As Lindner faces Watchgate: Meanwhile, German Finance Minister Christian Lindner was caught putting his luxury wristwatch back on at the end of a TV talk show appearance, leading to accusations from political rivals that he was trying to disguise his wealth. Read more.

ANKARA-ATHENS RAPPROCHEMENT: Turkey and Greece can solve their difference peacefully with dialogue, Turkey’s Defense Minister Hulusi Akar said on Tuesday, following a meeting with his Greek counterpart Nikolaos Panagiotopoulos. It’s the latest sign of easing tensions between the two traditional foes as both countries head to elections in May, Nektaria Stamouli reports.

Speaking of the Greek election: Main opposition leader Alexis Tsipras promised to legalize same-sex marriage if he wins. If that happens, Greece would be the first predominantly Orthodox Christian country to do so.

POOP POLITICS: My colleague Esther Webber reports on how sewage-strewn beaches became Britain’s new election battleground.

AGENDA Share on Twitter Share on Facebook Share on Linkedin Share on Handclap

— Commission President Ursula von der Leyen and French President Emmanuel Macron begin trip to Beijing.

— Ukrainian President Volodymyr Zelenskyy expected in Poland.

— NATO foreign affairs ministers continue meeting in Brussels. Arrivals and doorstep statements from 7 a.m.; Meeting of the North Atlantic Council in foreign ministers session with Sweden at 8:15 a.m.; NATO Secretary-General Jens Stoltenberg delivers statement with representatives of Australia, New Zealand, Japan and South Korea at 10:20 a.m.; Meeting of the North Atlantic Council in foreign ministers session with partners at 11 a.m.; Stoltenberg press conference at 2:15 p.m. Watch.

— Commissioner Johannes Hahn receives Pierre Heilbronn, Emmanuel Macron’s special envoy for Ukraine’s relief and reconstruction.

— Commissioner Thierry Breton in Lille, France, delivers speech at the International Cybersecurity Forum.

BRUSSELS CORNER Share on Twitter Share on Facebook Share on Linkedin Share on Handclap

NO CHEERS BEERS: The EP Beer Club, an unofficial group at the European Parliament, has booted MEP Marc Tarabella out after his arrest in connection with the Qatargate corruption scandal, my colleague Eddy Wax reports.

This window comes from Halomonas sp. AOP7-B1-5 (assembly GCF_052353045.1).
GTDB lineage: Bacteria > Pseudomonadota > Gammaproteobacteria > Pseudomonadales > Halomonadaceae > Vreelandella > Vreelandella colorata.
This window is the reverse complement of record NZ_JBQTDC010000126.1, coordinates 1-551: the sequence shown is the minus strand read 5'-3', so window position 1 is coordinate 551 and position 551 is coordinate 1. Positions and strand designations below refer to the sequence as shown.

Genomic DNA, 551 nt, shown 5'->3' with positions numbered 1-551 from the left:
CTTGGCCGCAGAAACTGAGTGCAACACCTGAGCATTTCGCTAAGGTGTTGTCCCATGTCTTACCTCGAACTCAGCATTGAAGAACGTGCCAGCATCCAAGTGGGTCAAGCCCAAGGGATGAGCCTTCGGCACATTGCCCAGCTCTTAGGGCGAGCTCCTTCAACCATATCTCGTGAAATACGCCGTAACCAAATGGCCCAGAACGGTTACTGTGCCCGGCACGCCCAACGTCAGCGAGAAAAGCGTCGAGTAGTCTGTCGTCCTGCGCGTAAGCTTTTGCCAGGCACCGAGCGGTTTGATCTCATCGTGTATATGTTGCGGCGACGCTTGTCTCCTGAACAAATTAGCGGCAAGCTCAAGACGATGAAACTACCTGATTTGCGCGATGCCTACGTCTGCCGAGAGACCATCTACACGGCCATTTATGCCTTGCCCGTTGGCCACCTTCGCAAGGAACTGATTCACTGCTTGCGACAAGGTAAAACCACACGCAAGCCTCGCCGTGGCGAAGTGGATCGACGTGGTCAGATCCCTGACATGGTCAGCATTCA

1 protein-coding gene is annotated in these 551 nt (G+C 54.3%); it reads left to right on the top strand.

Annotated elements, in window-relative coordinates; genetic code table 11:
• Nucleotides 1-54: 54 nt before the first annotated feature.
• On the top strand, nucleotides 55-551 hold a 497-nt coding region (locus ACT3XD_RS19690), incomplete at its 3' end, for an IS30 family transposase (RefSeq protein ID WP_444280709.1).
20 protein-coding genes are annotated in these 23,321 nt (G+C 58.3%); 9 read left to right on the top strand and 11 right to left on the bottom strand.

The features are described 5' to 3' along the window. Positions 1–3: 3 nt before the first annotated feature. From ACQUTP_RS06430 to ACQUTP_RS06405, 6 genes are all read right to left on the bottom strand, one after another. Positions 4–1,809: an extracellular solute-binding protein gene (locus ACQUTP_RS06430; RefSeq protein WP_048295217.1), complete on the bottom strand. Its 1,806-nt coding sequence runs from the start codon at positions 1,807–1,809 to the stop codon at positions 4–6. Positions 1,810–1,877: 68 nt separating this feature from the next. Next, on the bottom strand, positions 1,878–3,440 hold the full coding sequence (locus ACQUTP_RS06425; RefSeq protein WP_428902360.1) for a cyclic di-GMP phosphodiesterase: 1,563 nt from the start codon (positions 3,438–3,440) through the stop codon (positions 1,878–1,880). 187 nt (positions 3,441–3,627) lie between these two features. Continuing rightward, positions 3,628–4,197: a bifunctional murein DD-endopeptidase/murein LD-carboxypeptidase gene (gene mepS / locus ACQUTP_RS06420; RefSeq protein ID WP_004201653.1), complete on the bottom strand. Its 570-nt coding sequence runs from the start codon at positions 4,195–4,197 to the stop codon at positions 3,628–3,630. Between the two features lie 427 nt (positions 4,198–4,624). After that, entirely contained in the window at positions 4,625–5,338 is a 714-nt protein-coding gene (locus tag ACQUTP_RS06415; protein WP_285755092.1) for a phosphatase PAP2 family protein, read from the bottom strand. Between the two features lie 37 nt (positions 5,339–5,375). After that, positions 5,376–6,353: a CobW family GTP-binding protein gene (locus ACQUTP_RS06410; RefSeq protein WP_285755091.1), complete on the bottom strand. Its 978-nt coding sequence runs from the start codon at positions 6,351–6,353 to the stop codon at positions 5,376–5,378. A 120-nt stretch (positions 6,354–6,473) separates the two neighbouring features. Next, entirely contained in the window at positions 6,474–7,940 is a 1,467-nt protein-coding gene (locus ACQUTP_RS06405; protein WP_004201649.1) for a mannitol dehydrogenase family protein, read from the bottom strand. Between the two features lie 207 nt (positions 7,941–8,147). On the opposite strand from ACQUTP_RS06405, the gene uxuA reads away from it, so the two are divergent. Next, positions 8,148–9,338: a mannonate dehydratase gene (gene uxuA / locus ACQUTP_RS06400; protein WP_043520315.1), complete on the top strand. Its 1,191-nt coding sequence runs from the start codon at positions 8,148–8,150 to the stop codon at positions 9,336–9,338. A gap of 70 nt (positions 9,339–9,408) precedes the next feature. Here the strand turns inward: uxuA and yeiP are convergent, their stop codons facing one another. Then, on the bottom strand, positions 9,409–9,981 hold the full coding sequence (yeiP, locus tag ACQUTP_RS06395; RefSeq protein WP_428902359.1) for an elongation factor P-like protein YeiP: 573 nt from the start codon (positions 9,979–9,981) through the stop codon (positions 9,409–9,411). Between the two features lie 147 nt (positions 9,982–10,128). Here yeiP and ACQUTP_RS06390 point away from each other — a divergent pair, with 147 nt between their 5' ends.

E-SCOOTERS ON NOTICE: While Brussels doesn’t plan to ban shared e-scooters, it is closely following developments elsewhere, the city’s Minister for Mobility Elke Van den Brandt said, after Parisians voted to nix them in the French capital. “If there is no improvement within one year in terms of road safety and respect for other users, we will consider stronger measures,” she told Playbook’s Ketrin Jochecová.

Fewer scooters, more parking for them: The Brussels regional government plans to implement new rules for e-scooters, starting with introducing more parking areas (called drop zones) and harmonizing parking policies. “We should have about 1,000 drop zones before the summer,” the minister said. The city also wants to reduce the number of shared e-scooters in town to 13,000 from 21,000. (There are 15,000 in Paris.)

Backdrop: The Belgian government tightened rules on e-scooters to deal with a high number of accidents and to prevent them from dominating sidewalks. The rules, which came into force last July, set 16 as the minimum age for riding e-scooters and banned passengers and driving on sidewalks — and the number of injuries dropped almost in half.

Reactions: Uccle Mayor Boris Dilliès, who banned e-scooters from parking in his commune, argued the government is moving too slowly. “The majority of users behave like cowboys and don’t care about public space … E-scooters providers or the users, they just don’t care,” he said in an interview with LN24.

STROMAE CANCELS TOUR DATES: Singer Stromae canceled many of his concerts around Europe, saying in a statement that he needed to focus on his health — though his Brussels, Lille and Paris shows appear to be going ahead. If you’ve got tickets to one of the canceled shows, you can get a refund.

HORS PISTES: The Hors Pistes circus festival is on now in Halles de Schaerbeek.

NEW JOB: New Zealand Prime Minister Chris Hipkins has appointed his predecessor Jacinda Ardern as special envoy for the Christchurch Call anti-terror initiative. More here.

AWARDED: POLITICO’s Josh Gerstein and Alex Ward were on Tuesday awarded the first-ever Katherine Graham Award for Courage and Accountability from the White House Correspondents’ Association for their groundbreaking reporting on the U.S. Supreme Court last year. Congratulations!

BIRTHDAYS: European Commission’s Mina Andreeva; Current British MP and former MEP Afzal Khan; Former MEP Richard Howitt; BBC Russia editor Steve Rosenberg.

THANKS to Suzanne Lynch, Jamil Anderlini, Barbara Moens, Stuart Lau, Jacopo Barigazzi, Gregorio Sorgi, Playbook reporter Ketrin Jochecová and producer Grace Stranger.